Oklahoma

Economy, Energy, Natural Resources: Policy to People

Lawmakers Question Legality of ‘Creative’ Legislation to Squeeze More Revenue from Oil and Gas Taxes

Service companies parked oil-field trucks and other equipment at the state capitol in a public demonstration as legislators debated a measure that would effectively increase taxes some oil and gas producers pay.

Joe Wertz / StateImpact Oklahoma

Service companies parked oil-field trucks and other equipment at the state capitol in a public demonstration as legislators debated a measure that would effectively increase taxes some oil and gas producers pay.

Oklahoma lawmakers have struggled for months to agree on a formula to patch a nearly $900 million budget hole and sign off on a plan that funds state agencies. To help pay for the budget plan, lawmakers are considering ways to squeeze more from taxes on oil and gas production, an option that has divided politicians and one of the state’s biggest industries.

Throughout the legislative session, demonstrators and educators rallied to urge lawmakers to raise oil and gas taxes. The energy industry responded in force, parking oilfield trucks and other equipment in the Capitol parking lot as a visual reminder of the industry’s importance and influence. Companies bussed in hundreds of workers to push lawmakers away from additional taxes on oil and gas producers.

Drilling discounts

Oklahoma levies a 7 percent tax on oil and gas. Many producers aren’t paying that rate, however, because the state has various incentives and discounts on the books. Newly drilled wells are taxed at just 2 percent for the first 36 months of production, for example. Other incentives, which are set to expire in coming years, mean some wells pay discounted taxes of 4 percent or 1 percent.

Throughout the 2017 legislative session, Republicans and Democrats have suggested various ways to change the terms of those incentives and discounts without changing the actual gross production tax rate. By using this tactic, Republican lawmakers say gross production legislation isn’t “revenue-raising,” which means it can be approved with a simple majority rather than the three-quarters supermajority constitutionally required of measures that raise taxes. Hardline Republicans have opposed many revenue-raising efforts, which means supermajority approval is impossible without Democratic votes, but negotiations between the parties stalled on this and other measures.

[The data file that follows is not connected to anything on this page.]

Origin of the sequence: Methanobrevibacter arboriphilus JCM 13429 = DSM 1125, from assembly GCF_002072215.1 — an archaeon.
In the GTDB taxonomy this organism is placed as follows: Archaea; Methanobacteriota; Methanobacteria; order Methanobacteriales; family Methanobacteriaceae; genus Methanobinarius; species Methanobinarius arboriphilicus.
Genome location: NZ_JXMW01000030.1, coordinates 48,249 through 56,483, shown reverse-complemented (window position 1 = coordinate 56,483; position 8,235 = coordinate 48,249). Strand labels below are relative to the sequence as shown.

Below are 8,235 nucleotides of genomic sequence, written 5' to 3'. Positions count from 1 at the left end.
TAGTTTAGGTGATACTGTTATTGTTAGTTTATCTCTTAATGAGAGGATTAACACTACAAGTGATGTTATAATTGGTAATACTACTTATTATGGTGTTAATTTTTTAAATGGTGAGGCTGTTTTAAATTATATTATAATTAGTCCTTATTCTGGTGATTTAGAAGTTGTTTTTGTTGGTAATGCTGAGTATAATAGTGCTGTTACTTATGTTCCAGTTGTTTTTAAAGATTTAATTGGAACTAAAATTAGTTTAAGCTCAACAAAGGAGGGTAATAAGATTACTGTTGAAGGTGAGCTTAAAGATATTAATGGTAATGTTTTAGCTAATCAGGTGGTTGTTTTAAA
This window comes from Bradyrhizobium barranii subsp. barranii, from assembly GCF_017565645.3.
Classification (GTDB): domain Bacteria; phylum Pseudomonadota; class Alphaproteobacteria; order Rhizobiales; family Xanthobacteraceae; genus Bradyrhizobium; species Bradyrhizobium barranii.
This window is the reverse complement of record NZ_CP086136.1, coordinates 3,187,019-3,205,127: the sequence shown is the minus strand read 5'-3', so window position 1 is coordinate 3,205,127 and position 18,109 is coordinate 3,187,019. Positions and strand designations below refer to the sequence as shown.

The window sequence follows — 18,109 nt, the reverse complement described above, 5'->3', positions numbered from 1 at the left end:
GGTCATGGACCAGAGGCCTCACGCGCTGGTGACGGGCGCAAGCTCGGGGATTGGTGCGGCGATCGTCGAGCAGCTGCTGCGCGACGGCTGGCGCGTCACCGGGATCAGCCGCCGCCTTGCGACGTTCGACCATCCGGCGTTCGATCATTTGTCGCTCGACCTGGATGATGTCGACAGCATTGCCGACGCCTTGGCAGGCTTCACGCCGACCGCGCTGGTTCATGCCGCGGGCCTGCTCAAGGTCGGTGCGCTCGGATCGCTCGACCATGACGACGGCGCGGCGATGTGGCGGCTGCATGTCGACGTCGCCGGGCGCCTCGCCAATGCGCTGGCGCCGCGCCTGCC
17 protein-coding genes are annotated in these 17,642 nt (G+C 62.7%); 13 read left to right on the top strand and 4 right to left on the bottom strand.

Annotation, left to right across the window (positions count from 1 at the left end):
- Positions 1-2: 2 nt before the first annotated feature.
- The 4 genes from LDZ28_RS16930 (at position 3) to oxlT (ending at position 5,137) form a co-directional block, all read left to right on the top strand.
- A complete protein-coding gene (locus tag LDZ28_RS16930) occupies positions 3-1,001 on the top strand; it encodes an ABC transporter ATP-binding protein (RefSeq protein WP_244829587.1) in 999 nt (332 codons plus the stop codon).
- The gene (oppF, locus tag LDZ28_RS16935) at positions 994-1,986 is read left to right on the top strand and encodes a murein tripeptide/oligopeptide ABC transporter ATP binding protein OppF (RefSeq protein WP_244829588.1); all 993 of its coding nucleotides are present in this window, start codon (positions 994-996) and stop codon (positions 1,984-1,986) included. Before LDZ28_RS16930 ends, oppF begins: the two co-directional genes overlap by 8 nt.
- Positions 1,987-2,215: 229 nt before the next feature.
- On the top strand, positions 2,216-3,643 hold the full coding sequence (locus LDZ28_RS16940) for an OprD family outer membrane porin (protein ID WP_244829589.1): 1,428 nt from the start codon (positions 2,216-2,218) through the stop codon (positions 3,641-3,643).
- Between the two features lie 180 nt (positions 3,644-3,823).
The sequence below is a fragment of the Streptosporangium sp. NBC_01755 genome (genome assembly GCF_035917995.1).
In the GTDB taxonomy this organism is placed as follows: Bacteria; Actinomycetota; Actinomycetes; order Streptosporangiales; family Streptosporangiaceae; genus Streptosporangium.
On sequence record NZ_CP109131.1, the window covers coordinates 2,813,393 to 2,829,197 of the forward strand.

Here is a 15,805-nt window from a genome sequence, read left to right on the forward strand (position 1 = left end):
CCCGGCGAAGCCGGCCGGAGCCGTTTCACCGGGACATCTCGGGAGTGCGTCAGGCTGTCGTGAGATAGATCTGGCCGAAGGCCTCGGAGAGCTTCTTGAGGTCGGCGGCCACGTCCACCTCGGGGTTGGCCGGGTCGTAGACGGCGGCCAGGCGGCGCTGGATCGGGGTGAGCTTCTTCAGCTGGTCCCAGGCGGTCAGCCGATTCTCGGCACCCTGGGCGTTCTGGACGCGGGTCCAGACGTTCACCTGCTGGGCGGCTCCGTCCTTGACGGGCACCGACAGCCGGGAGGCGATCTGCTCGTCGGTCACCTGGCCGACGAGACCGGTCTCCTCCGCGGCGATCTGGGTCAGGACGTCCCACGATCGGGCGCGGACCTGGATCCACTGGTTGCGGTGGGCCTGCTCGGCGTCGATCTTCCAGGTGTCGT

House Republicans are rallying behind HB 2429, which is advancing and changes the gross production discount for wells currently taxed at 1 percent, increasing the rate to 4 percent for the first 48 months of production. About 5,700 wells would be affected, and it is likely to generate $95 million in revenue, $74 million of which would be directed to the General Revenue Fund, according to the bill’s fiscal analysis.

A demonstrator holds up seven fingers to send a message to a House committee that lawmakers should remove discounts and incentives so all oil and gas wells are taxed at 7 percent.

Joe Wertz / StateImpact Oklahoma

A demonstrator holds up seven fingers to send a message to a House committee that lawmakers should remove discounts and incentives so all oil and gas wells are taxed at 7 percent.

The hole picture

Whether or not HB 2429 is designated a “revenue-raising” measure, the legislation effectively increases revenues from gross production taxes. Democrats like House Minority Leader Scott Inman called the effort a “gimmick” and suggested a state court would deem the legislation unconstitutional.

“It will blow an enormous hole in an already difficult budget time, and force us back into a special session to waste more of the state’s taxpayer dollars to do what we should have done in the regular session,” Inman said at a press conference this week.

Some conservatives questioned the legislation’s constitutionality, too. “I’m just not sure,” said Jason Murphey, R-Guthrie. “It seems very likely that an oil company might file a lawsuit and fight this.”

Other evidence suggests the gross production legislation — among others considered this session — could draw a legal challenge. Legislators in 2014 employed a similar tactic to re-up and reconfigure sunsetting gross production tax discounts, eventually settling on a bill that increased the effective rate for many producers from 1 to 2 percent. A lawsuit challenging the constitutionality was filed and heard by the Oklahoma Supreme Court, but was ultimately withdrawn.

At a disjointed midnight committee hearing on budget legislation this week, Republican Leslie Osborn, chair of the powerful House Appropriations and Budget Committee, acknowledged discomfort with the tactic, but said her party was forced to find a workaround when negotiations with Democrats broke down.

“We’ve had to be rather creative and find new legal manners that we could run these bills,” she said.


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